Sleep duration and quality have been shown to affect a multitude of factors related to health and well-being, including weight loss and mood. If you're following a keto diet for weight loss, increased energy, improved cognition or any one of the diet's other purported benefits, the trouble you are experiencing sleeping can seem counterintuitive. The good news is, keto insomnia may be short-lived.
Keto Diet Basics
In order to figure out why your new diet might be causing sleepless nights, it's helpful to understand what's going on your body right now. If you have lowered your carbs enough — 20 to 50 grams is standard, according to an article in StatPearls in March 2019 — and increased your fat intake sufficiently, your body has likely entered a metabolic state called ketosis.
Now, it no longer has glucose — the byproduct of carbohydrate metabolism — as its preferred source of energy, so it must find its second-best option, which is fat. The breakdown of fatty acids produces substances called ketone bodies, which can be used as a source of energy.
This is a big shift, physiologically, that your body has to adapt to. If you can imagine doing something for years in the same way and suddenly having to do it differently, well, that's what your body is going through right now.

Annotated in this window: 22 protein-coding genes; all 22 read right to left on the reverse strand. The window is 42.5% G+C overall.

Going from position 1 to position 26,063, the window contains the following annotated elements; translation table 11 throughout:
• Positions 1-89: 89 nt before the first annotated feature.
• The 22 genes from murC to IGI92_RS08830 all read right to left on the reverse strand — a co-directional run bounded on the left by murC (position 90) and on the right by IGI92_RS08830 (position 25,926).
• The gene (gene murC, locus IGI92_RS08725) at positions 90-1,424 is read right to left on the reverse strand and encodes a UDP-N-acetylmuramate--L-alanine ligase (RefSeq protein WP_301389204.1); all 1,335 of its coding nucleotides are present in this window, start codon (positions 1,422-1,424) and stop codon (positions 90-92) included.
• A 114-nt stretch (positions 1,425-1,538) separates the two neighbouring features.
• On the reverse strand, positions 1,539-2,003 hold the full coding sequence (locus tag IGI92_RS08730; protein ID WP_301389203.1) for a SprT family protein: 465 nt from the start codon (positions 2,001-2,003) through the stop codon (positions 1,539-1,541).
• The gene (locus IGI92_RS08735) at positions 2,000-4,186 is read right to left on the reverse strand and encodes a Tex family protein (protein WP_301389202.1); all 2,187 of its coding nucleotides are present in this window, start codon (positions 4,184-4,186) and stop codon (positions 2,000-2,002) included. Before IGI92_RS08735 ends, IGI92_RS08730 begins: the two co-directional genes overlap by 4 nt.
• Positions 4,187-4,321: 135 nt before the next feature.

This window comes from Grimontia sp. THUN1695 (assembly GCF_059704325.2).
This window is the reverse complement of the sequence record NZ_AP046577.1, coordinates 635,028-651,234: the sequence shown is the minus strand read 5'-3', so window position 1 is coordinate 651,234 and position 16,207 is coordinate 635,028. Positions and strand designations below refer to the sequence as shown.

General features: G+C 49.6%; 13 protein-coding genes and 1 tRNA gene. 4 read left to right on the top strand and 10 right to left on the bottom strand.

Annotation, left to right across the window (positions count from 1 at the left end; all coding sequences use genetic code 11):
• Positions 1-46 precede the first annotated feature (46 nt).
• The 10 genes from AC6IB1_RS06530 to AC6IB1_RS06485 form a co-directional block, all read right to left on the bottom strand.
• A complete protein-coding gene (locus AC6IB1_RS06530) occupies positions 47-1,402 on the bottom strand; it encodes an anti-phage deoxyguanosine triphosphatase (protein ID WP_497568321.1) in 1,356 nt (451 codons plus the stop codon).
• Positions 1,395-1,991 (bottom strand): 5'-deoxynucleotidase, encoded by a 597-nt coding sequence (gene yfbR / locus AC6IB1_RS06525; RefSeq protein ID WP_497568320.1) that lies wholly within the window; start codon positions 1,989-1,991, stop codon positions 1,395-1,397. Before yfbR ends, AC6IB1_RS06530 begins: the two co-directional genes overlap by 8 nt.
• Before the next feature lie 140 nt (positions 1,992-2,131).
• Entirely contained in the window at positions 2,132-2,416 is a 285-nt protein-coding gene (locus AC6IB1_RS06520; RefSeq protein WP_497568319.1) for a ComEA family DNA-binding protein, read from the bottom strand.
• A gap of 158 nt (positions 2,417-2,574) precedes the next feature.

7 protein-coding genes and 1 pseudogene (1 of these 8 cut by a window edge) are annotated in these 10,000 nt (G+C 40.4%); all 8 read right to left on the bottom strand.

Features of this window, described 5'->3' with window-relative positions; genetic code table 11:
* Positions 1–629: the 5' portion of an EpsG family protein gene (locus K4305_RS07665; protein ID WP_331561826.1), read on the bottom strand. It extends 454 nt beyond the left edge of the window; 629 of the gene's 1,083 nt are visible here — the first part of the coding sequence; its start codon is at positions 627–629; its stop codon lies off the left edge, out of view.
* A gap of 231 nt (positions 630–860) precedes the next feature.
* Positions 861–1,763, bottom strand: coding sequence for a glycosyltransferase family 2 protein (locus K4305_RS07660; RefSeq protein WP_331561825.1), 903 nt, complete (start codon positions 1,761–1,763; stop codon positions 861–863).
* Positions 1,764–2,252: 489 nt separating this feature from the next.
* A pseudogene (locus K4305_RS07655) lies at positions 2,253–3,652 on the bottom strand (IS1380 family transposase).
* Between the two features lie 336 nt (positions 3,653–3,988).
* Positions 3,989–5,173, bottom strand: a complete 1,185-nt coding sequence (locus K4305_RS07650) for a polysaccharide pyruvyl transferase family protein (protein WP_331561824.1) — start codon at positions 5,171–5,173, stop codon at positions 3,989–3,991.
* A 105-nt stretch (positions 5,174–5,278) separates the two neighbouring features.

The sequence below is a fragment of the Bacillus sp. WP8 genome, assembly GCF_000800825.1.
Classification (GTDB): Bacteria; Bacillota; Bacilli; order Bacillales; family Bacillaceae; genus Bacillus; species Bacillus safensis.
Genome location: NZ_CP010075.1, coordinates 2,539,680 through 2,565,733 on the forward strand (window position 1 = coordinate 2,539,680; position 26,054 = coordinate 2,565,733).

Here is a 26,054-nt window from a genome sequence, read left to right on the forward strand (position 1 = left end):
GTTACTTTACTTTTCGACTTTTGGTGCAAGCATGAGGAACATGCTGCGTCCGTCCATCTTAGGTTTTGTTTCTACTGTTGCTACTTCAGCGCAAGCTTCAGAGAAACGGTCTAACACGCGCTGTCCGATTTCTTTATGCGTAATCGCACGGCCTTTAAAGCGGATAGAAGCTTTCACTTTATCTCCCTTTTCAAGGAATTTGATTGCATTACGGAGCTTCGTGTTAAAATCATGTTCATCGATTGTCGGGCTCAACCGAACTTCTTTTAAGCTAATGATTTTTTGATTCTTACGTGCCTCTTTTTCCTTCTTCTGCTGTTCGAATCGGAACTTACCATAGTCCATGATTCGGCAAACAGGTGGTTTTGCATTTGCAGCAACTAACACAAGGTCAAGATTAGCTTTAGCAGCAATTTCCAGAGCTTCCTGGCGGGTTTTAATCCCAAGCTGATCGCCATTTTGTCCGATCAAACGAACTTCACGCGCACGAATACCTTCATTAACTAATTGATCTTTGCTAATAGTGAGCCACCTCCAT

Any big dietary change can disrupt your body's homeostasis, or state of balance, and lead to both mental and physical side effects. The keto diet's side effects are well known and often casually referred to as the "keto flu." Most people will experience one or more of these symptoms in the first few days to a week after starting the diet:
- Constipation or diarrhea
- Reduced exercise tolerance
- Muscle cramps
- Skin rash
So, you're really tired, yet you can't sleep. And you have some other symptoms to boot. All in all, it's not going to be a great week.
Keto and Sleep Issues
Think back to the last time you had the actual flu — how was your sleep then? Likely fitful. Well, this is the same concept. There are a whole lot of things going on in your body right now that are stressing out your system. Just feeling generally unwell can cause you to toss and turn all night.
However, there are other, more specific, explanations for your interrupted sleep:
You're hungry: The keto diet claims to surpass other diets because of fat's effect on satiety. More fat = more satisfied. After following the diet for a period of time, most people report feeling less hungry; but the beginning of the diet can be the opposite, with some people reporting that they feel more hungry than they did before. Going to sleep hungry is sure to keep you from sleeping deeply.